XVIII. As all the measures of Pericles were directed towards consolidating the Athenian empire, so under his administration was not omitted the politic expedient of colonization. Of late years, states having become confirmed and tribes settled, the Grecian migrations were far less frequent than of old; and one principal cause of colonization, in the violent feud of parties, and the expulsion of a considerable number of citizens, arose from the disasters of infant communities, and was no longer in force under the free but strong government of Athens. As with the liberties fell the commerce of Miletus and Ionia, so also another principal source of the old colonization became comparatively languid and inert. But now, under the name of Cleruchi , a new description of colonists arose - colonists by whom the mother country not only draughted off a redundant population, or rid herself of restless adventurers, but struck the roots of her empire in the various places that came under her control. In the classic as in the feudal age, conquest gave the right to the lands of the conquered country. Thus had arisen, and thus still existed, upon the plundered lands of Laconia, the commonwealth of Sparta - thus were maintained the wealthy and luxurious nobles of Thessaly - and thus, in fine, were created all the ancient Dorian oligarchies. After the return of the Heraclidae, this mode of consummating conquest fell into disuse, not from any moral conviction of its injustice, but because the wars between the various states rarely terminated in victories so complete as to permit the seizure of the land and the subjugation of the inhabitants. And it must be ever remembered, that the old Grecian tribes made war to procure a settlement, and not to increase dominion. The smallness of their population rendered human life too valuable to risk its waste in the expeditions that characterized the ambition of the leaders of oriental hordes. But previous to the Persian wars, the fertile meadows of Euboea presented to the Athenians a temptation it could scarcely be expected that victorious neighbours would have the abstinence to forego; and we have seen that they bestowed the lands of the Hippobotae on Athenian settlers. These colonists evacuated their possessions during the Persian war: the Hippobotae returned, and seem to have held quiet, but probably tributary, possession of their ancient estates, until after the recent retreat of the Peloponnesians. Pericles defeated and displaced them; their lands fell once more to Athenian colonists; and the north of Euboea was protected and garrisoned by the erection of Oreus, a new town that supplanted the old Histiaea. Territories in Scyros, Lemnos, and Imbros had been also bestowed on Athenian settlers during the earlier successes of the Athenian arms - and the precedent thus set, examples became more numerous, under the profound and systematic policy of Pericles. This mode of colonization, besides the ordinary advantages of all colonization, proffered two peculiar to itself. In the first place, it supplied the deficiency of land, which was one of the main inconveniences of Attica, and rewarded the meritorious or appeased the avaricious citizens, with estates which it did not impoverish the mother country to grant. 2dly. It secured the conquests of the state by planting garrisons which it cost little to maintain . Thus were despatched by Pericles a thousand men to the valuable possessions in the Chersonese, two hundred and fifty to Andros, five hundred to Naxos, a thousand to Thrace. At another period, the date of which is uncertain, but probably shortly subsequent to the truce with the Peloponnesians, a large fleet, commanded by Pericles, swept the Euxine, in order to awe and impress the various states and nations along the adjacent coasts, whether Greek or barbarian, with the display of the Athenian power; and the city of Sinope, being at that time divided with contentions for and against its tyrant Timesilaus, the republican party applied to the head of the Greek democracies for aid. Lamachus, a warrior to whose gallant name, afterward distinguished in the Peloponnesian war, Aristophanes has accorded the equal honour of his ridicule and his praise, was intrusted with thirteen galleys and a competent force for the expulsion of the tyrant and his adherents. The object effected, the new government of Sinope rewarded six hundred Athenians with the freedom of the city and the estates of the defeated faction.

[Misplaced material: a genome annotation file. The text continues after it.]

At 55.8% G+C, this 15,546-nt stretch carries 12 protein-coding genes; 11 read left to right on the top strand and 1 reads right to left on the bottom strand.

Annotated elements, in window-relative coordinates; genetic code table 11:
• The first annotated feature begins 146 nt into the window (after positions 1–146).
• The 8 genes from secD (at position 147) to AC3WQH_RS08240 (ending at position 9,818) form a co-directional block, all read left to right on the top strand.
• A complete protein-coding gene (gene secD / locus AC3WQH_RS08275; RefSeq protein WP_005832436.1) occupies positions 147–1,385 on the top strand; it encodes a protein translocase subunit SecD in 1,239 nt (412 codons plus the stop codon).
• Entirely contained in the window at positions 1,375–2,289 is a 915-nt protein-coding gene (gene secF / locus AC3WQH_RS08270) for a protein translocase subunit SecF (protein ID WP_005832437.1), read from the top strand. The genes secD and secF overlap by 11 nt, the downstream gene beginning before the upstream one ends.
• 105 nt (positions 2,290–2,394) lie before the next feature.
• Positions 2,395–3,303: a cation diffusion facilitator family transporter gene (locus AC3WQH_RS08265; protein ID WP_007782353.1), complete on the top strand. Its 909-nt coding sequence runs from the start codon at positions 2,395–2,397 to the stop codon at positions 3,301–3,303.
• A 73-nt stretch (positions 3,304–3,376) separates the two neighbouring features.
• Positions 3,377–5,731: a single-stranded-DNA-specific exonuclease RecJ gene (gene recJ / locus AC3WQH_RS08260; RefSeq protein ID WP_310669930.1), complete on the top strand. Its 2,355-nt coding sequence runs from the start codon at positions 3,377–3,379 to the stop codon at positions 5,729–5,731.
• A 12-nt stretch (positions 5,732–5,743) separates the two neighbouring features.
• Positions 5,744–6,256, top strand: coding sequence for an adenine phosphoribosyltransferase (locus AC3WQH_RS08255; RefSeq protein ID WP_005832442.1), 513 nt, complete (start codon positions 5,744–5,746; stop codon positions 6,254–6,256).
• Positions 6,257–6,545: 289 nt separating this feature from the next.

While thus Athens fixed her footing on remoter lands, gradually her grasp extended over the more near and necessary demesnes of Euboea, until the lands of more than two thirds of that island were in the possession of Athenians . At a later period, new opportunities gave rise to new cleruchiae.